Take your chances as you journey through Hell, where you will encounter Burnt Lost Souls, Half-Goat Executioners, Mad Monks, Blacksmiths forging the chains of Purgatory and Satanic demons including the towering King and Queen.


Located at the entrance to the backlot’s cluster of haunts, Urban Inferno is a welcome improvement over past years that saw little more than stacked shipping containers as “theming.” This year, a demonic flare is in the air, right down to the devil babies.



It’s trick or treating time in the big city in the worst possible way. Witches, ghosts, vampires, werewolves and undead children have come out in droves to roam New York Street in celebration of Halloween. Be careful of stacks of jack-o-lanterns – they may be human heads.

Halloween Horror Night’s quasi-entry statement is subtle this year. Nothing more than a few minimal decorations barely fill the space just past the Studio Store to welcome thrill seekers into the event.


Toxic Tunnel

Utility workers were doing repairs inside the tunnel and accidently burst a pipe with toxic gas. Hazmat teams were called in, but everyone has been infected by the gas and turned into zombie-like subhumanoids (as usually happens in this sort of situation). You just need to get past the crazed workers before the toxic gas turns you into a subhuman!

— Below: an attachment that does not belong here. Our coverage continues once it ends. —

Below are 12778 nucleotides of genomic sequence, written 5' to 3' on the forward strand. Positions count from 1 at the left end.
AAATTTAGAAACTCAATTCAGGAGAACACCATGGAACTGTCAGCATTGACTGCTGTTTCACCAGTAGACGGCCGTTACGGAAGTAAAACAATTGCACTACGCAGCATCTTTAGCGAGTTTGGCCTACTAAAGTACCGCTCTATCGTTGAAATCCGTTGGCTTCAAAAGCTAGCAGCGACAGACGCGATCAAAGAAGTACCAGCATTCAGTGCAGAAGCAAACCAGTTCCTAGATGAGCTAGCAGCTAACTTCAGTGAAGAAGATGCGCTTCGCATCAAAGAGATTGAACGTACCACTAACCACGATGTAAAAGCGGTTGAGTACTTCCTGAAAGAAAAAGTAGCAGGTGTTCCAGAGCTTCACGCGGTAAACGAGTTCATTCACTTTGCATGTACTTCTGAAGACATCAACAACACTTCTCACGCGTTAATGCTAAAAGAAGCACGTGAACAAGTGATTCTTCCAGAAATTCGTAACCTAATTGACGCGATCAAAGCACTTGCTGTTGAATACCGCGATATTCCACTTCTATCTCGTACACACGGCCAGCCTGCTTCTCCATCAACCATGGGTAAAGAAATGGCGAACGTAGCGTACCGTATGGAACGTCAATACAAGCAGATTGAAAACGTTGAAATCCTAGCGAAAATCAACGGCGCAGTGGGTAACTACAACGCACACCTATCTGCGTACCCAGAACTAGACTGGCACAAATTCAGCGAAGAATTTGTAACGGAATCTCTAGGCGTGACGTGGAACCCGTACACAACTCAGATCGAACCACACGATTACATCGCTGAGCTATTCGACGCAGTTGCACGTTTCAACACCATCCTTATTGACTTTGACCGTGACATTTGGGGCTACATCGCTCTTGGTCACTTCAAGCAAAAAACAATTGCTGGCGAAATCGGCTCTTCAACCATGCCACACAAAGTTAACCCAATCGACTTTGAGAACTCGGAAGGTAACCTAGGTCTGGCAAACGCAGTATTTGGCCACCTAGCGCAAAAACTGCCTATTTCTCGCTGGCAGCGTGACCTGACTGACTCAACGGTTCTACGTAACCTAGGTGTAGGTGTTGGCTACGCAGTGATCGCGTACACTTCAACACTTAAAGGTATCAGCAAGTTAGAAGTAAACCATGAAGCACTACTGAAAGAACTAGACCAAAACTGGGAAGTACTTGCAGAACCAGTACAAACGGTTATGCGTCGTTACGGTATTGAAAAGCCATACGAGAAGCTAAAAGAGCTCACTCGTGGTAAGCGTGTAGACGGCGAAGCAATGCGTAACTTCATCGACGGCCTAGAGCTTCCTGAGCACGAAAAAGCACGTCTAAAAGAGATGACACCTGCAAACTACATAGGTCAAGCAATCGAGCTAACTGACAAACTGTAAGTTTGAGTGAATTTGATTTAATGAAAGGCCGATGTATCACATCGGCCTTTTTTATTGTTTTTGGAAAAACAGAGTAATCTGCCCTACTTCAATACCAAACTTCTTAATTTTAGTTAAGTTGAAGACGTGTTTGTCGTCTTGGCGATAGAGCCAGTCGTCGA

It’s so weird that this is a “scare zone,” because it really isn’t. An actual tunnel under an office building (don’t get too excited — think more parking space for cars than “spooky tunnel”) is a necessary obstacle between the park’s Lower Lot and the Backlot area that houses the remaining several haunts. Colored strobing lights, some fog and a handful of seemingly lost scareactors “put this one on the map” – for better or worse.


Originating from the Westside of the galaxy light years away, the Jabbawockeez, have crash-landed on planet Earth and are now stranded in the 1950s. Feeling out of place from outer space, a musical journey ensues as they try to find a way back home. On this fantastic voyage through this strange land, the Jabbawockeez encounter a like-minded and masked character named Alize-unaware that this being they’ve just met may hold the key to the Jabbawockeez’ homecoming.

The Jabbawockeez have created a new show exclusive to Halloween Horror Nights building off their successful Las Vegas residency. We didn’t attend the show as it is not what we tend to look for in entertainment, but it appeared to be popular with the local audience.